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A lunch worth paying for

By - Last modified: October 31, 2012 at 9:15 AM

It was hard not to notice the car. Bright red, sleek, low profile -- it looked like it was speeding even as it settled into its parking place.

Out jumped an energetic, fit, impeccably dressed man in his mid-30s. He bounded up the stairs into the building.

A few moments later, the receptionist's familiar voice rang out over the intercom on my phone: "There's a Mr. Mark S. here to see you."

I was as surprised to hear his name as I was to see him walk in my office a minute later. Excited, too. I hadn't seen him since he was a standout participant in a sales training program I led a few years earlier.

"Mark! Good to see you! Nice suit! What brings you here?"

"It's your 'thank you' lunch! Can you take the time?"

As we settled into our seats at the restaurant, we also settled into catching up. I started.

"It's been a long time. I lost track of you. What's happened since the class?"

"Well, that's the story. And it's the reason for the lunch. Order whatever you want. I've got the tab."

"Mark, I'm not really sure what you're thanking me for," I replied.

For the next hour, Mark wove a narrative that was deserving of both admiration and astonishment. He had been selling jersey walls - the concrete barriers that divide highway lanes and give drivers angst at 60 miles per hour. He was very good and sold a lot of them.

But he was miserable. For some time, he had thought about doing something else. Something that appealed to his creative nature and where he could still apply his considerable selling skills.

Shortly after graduating from the the program, Mark walked into his boss' office, sat down and respectfully resigned. He had made a decision.

Deciding to take a risk, he and his bride moved to a bigger city a five-hour drive from where they had lived most their lives. Mark had a line on a job that would allow him to break into the advertising business. He took it and became a student of the business. Soon thereafter, he was getting noticed, and it required another decision.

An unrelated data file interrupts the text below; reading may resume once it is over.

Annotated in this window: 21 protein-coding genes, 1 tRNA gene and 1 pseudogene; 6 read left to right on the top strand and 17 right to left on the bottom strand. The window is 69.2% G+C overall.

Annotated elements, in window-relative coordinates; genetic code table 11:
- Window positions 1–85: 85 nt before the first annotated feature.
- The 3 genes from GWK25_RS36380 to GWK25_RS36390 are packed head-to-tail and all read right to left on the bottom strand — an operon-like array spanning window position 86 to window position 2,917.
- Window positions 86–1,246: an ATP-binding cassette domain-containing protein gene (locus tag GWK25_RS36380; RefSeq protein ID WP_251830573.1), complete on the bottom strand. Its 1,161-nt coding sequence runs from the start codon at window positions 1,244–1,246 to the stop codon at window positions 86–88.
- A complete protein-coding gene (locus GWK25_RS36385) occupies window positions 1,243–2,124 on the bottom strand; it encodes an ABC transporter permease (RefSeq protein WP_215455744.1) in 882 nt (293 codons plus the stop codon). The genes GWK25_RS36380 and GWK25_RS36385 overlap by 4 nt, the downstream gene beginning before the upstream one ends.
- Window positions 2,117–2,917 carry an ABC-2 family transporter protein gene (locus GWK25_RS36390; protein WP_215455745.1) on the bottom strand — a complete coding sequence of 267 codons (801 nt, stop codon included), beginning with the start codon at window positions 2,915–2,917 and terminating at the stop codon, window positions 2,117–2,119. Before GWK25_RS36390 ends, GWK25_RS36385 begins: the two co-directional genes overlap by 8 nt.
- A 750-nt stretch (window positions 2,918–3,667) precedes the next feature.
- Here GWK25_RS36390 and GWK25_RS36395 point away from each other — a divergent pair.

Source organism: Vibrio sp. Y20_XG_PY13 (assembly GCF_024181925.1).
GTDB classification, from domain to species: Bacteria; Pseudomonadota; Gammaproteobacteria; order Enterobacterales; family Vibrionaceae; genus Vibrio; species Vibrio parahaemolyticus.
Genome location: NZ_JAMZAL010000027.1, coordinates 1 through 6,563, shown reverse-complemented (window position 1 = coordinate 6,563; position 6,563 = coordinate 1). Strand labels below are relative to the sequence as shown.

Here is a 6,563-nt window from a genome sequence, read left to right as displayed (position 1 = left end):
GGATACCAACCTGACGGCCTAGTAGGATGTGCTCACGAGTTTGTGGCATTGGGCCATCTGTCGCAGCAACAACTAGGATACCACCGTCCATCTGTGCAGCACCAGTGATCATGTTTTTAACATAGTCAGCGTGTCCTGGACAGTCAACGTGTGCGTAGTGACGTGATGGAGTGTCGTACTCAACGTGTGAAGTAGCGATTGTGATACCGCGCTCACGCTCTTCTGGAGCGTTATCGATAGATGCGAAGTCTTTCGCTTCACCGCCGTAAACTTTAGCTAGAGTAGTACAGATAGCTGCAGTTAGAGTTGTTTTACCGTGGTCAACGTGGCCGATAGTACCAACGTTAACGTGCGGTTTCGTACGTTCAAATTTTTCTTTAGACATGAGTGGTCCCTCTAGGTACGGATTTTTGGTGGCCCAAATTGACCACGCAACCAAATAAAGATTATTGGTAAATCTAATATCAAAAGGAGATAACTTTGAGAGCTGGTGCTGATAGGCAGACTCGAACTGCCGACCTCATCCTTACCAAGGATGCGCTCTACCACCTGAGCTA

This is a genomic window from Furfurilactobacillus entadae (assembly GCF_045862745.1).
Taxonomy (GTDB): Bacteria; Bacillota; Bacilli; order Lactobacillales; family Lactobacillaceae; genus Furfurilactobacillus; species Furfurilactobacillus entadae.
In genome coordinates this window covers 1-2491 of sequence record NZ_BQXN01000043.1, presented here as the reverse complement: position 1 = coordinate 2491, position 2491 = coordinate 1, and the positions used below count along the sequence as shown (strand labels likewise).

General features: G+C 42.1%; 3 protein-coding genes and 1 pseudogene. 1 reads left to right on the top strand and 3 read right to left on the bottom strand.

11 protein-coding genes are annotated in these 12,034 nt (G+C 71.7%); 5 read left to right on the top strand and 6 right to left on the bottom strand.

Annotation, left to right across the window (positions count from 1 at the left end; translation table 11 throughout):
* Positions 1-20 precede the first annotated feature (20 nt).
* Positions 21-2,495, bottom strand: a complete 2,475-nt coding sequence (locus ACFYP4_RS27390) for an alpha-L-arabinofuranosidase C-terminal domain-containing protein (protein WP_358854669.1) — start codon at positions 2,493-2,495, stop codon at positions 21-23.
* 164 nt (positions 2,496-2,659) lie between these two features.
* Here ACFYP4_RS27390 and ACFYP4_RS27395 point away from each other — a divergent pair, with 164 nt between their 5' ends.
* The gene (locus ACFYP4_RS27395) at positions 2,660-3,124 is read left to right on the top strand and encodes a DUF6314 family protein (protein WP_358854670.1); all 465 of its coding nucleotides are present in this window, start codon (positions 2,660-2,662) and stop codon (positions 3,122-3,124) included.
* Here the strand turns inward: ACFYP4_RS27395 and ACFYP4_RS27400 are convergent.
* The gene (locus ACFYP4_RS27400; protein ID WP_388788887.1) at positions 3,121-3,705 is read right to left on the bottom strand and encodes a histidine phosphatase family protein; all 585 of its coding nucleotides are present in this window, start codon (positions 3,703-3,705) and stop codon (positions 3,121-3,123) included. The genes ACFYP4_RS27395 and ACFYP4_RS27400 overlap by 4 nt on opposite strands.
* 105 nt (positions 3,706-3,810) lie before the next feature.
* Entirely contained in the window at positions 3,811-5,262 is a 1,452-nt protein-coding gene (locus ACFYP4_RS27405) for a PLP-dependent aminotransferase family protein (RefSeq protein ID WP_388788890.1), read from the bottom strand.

They packed up again, this time to New York City and an even bigger opportunity where Mark continued to shine - and learn. He became an expert on naming products, and companies and programs. People sought him out for his advice and skill.

With dessert now before us, he concluded his incredible story by handing me the business card with his brand new firm's logo - and its incredible name and its Atlanta address.

"We've launched," he said proudly, "and I wanted to thank you."

"Mark, I did absolutely nothing to make this happen. You did this. You did it all! Congratulations!"

"Actually, do you remember Session 8? The goal-setting session? You walked us through a whole planning process. You read YOUR goals aloud to the class. I was amazed that they were so detailed, so specific: dates, amounts, descriptions. Well, I went home that night and I couldn't sleep. I wrote mine out. I shared them with Kim, and we went through them together. We decided to go for it. And we did."

We finished lunch, Mark grabbed the check, and he dropped me back at my office. The red sports car zipped away, carrying with it an inspiring example of what clearly defined goals can do.

Start writing.

Patrick Morin is a partner at BrightHammer, a team of experts that work directly with company leaders nationwide to develop and implement sales strategy, deliver targeted sales training and effect sales-oriented culture changes. Email him here, or follow him on Twitter or connect with him on LinkedIn.

Write to the Editorial Department at editorial@cpbj.com

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